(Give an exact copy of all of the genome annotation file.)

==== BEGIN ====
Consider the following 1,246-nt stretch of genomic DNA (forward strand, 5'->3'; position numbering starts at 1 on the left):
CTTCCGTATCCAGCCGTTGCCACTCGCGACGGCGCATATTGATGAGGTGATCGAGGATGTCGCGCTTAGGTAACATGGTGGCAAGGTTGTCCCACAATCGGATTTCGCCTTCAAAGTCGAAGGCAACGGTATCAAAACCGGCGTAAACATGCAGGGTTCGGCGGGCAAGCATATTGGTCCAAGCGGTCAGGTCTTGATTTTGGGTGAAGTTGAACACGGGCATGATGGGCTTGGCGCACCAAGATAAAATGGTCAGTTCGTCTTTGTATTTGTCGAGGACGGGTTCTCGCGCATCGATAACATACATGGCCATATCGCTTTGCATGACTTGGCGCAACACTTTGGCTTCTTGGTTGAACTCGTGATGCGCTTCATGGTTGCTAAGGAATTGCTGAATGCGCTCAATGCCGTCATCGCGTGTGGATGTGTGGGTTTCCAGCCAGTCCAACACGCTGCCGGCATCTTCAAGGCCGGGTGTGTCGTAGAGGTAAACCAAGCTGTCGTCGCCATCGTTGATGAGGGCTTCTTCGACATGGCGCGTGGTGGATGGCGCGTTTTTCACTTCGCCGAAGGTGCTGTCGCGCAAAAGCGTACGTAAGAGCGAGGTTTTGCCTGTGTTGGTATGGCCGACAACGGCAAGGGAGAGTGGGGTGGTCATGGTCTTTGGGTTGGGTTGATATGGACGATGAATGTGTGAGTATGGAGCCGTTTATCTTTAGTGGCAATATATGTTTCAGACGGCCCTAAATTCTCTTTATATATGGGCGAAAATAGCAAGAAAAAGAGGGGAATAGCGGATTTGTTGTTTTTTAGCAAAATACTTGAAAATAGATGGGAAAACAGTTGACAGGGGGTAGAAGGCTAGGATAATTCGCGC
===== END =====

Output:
Consider the following 1,246-nt stretch of genomic DNA (forward strand, 5'->3'; position numbering starts at 1 on the left):
CTTCCGTATCCAGCCGTTGCCACTCGCGACGGCGCATATTGATGAGGTGATCGAGGATGTCGCGCTTAGGTAACATGGTGGCAAGGTTGTCCCACAATCGGATTTCGCCTTCAAAGTCGAAGGCAACGGTATCAAAACCGGCGTAAACATGCAGGGTTCGGCGGGCAAGCATATTGGTCCAAGCGGTCAGGTCTTGATTTTGGGTGAAGTTGAACACGGGCATGATGGGCTTGGCGCACCAAGATAAAATGGTCAGTTCGTCTTTGTATTTGTCGAGGACGGGTTCTCGCGCATCGATAACATACATGGCCATATCGCTTTGCATGACTTGGCGCAACACTTTGGCTTCTTGGTTGAACTCGTGATGCGCTTCATGGTTGCTAAGGAATTGCTGAATGCGCTCAATGCCGTCATCGCGTGTGGATGTGTGGGTTTCCAGCCAGTCCAACACGCTGCCGGCATCTTCAAGGCCGGGTGTGTCGTAGAGGTAAACCAAGCTGTCGTCGCCATCGTTGATGAGGGCTTCTTCGACATGGCGCGTGGTGGATGGCGCGTTTTTCACTTCGCCGAAGGTGCTGTCGCGCAAAAGCGTACGTAAGAGCGAGGTTTTGCCTGTGTTGGTATGGCCGACAACGGCAAGGGAGAGTGGGGTGGTCATGGTCTTTGGGTTGGGTTGATATGGACGATGAATGTGTGAGTATGGAGCCGTTTATCTTTAGTGGCAATATATGTTTCAGACGGCCCTAAATTCTCTTTATATATGGGCGAAAATAGCAAGAAAAAGAGGGGAATAGCGGATTTGTTGTTTTTTAGCAAAATACTTGAAAATAGATGGGAAAACAGTTGACAGGGGGTAGAAGGCTAGGATAATTCGCGC